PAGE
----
Be Careful When Attempting To Modify or Alter a New York Last Will and Testament
A last will and testament is an incredibly important legal document that outlines an individual’s wishes in how they want their assets distributed and how they want the care of any dependents to be completed. One might call the final will the last will, but it is also, in essence, your last document. Or at least the last legal document that will be read on your behalf.
So to say this is an important document is an understatement. Your last will and testament needs to be drafted with conscious intent as a strong reflection of your desires. Additionally, it should be drafted and signed with all of New York’s special estate laws in mind, as there are certain laws that may nullify any modifications you make after an original will was signed or otherwise make it difficult for your will to be followed as desired.
Things To Know Before Making Changes to Your Last Will & Testament
So many clients think that once they have decided their will set-up, whether probate or living trust, and they have written their last will and testament, they are good to go; that their assets will be protected and their beneficiaries are established. On the contrary, things change; other things can alter how we want our final wishes to go. The good news is that you absolutely can make alternations or modifications to your last will. However, those changes must follow certain requirements.
Why It’s Complicated When Making Changes
In seeking to protect the desires of last will and testament writers, New York State law has made altering or otherwise modifying a New York last will and testament a bit difficult. Legislatures have added language to final estate laws that put up extra roadblocks whenever a change is attempted, making it important to talk to an estate attorney in NYC regarding last wills.
So, before you pull out a napkin and pen in order to readjust how you want to bequeath things, an important consideration here is that all alterations and modifications to an existing will must satisfy the requirements that are set out in New York’s estate law. A very pertinent one to understand is Estates, Powers, and Trusts Law Section. This section is called “Execution and Attestation of Wills; Formal Requirements.” As its name suggests, there are formal requirements for those who want to change an already established will. There are two critical ones those looking to change their will should know:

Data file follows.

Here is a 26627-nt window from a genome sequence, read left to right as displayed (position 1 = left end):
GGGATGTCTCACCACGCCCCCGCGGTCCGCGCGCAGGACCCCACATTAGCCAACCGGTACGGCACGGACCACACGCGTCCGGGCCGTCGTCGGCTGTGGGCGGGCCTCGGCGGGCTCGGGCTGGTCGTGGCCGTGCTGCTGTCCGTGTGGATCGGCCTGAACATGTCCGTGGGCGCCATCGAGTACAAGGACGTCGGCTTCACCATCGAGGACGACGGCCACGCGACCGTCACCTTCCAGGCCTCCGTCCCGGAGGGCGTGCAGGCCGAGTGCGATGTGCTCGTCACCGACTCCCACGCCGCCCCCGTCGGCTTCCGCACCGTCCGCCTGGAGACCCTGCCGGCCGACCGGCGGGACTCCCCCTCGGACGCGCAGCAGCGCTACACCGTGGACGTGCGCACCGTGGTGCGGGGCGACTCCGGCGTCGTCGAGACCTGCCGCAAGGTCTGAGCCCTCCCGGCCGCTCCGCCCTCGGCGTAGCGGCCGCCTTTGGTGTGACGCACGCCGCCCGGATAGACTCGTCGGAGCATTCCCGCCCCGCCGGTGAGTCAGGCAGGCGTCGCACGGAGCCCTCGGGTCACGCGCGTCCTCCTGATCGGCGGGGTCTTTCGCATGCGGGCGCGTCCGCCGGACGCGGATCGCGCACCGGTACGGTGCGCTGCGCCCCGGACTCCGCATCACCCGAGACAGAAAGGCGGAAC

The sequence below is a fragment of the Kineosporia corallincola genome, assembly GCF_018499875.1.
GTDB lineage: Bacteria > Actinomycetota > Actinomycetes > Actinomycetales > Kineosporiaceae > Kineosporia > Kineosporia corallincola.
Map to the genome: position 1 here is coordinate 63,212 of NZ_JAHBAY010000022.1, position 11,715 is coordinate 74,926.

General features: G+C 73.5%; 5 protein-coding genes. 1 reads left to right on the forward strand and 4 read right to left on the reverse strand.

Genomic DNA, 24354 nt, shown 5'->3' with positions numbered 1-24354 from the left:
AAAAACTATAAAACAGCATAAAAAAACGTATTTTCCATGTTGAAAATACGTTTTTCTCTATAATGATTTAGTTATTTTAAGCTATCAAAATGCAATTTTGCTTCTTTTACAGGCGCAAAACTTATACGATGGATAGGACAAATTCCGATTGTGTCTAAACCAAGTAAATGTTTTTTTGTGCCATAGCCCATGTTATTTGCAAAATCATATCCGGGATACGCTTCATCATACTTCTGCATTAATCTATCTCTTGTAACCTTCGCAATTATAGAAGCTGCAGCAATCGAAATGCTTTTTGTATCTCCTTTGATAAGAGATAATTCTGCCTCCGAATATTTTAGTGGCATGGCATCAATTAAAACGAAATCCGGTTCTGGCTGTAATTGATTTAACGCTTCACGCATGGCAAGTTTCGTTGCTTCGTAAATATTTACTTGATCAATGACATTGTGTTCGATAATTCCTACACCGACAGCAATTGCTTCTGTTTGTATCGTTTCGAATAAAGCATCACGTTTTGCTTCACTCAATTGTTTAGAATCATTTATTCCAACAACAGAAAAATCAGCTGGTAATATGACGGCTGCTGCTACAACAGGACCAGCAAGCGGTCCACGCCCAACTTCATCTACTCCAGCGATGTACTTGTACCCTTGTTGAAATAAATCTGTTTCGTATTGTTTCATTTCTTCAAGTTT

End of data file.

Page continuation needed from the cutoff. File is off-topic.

- There must be two attesting witnesses at a change of will, and both those witnesses have to be completely impartial. This is guaranteed due to a stipulation that prevents any witness from inheriting or otherwise benefiting from a will they witnessed.
- A no contest clause in most altered wills ensures that anyone who chooses to contest the will in a Court case risks losing all rights to any inheritance should they lose.
Why It’s Important to Be Careful When Attempting to Modify or Alter an Existing Will
State courts and legislatures have added these two clauses to the last will and testament New York policies to prevent people from taking advantage of a testator. For example, if a testator remarried near the end of their life, but that new spouse was putting undue pressure on them to alter provisions in their will, the installed requirements add a safeguard by ensuring non-benefiting witnesses are the ones overseeing the changes and not the spouse.
Yet, while it is designed to help, it can also cause hurt and frustration for those who are not careful and do not follow the advice of their estate attorney in Brooklyn. For example, let us say you are the one initiating that change of will and you have gathered the people closest to you to witness it. Unfortunately, if any of those witnesses benefit in any way from your alterations, even if it is just with an inexpensive painting or similar gift, that last will and testament can be thrown out.
How Strazzullo Law Firm Can Help
Our Brooklyn estate planning attorney is experienced in handling all matters of estate law, including assisting with probate, building up living trusts, and overseeing a change in a last will and testament New York. Contact our team today to learn more about how best to safeguard your assets for your desired beneficiaries.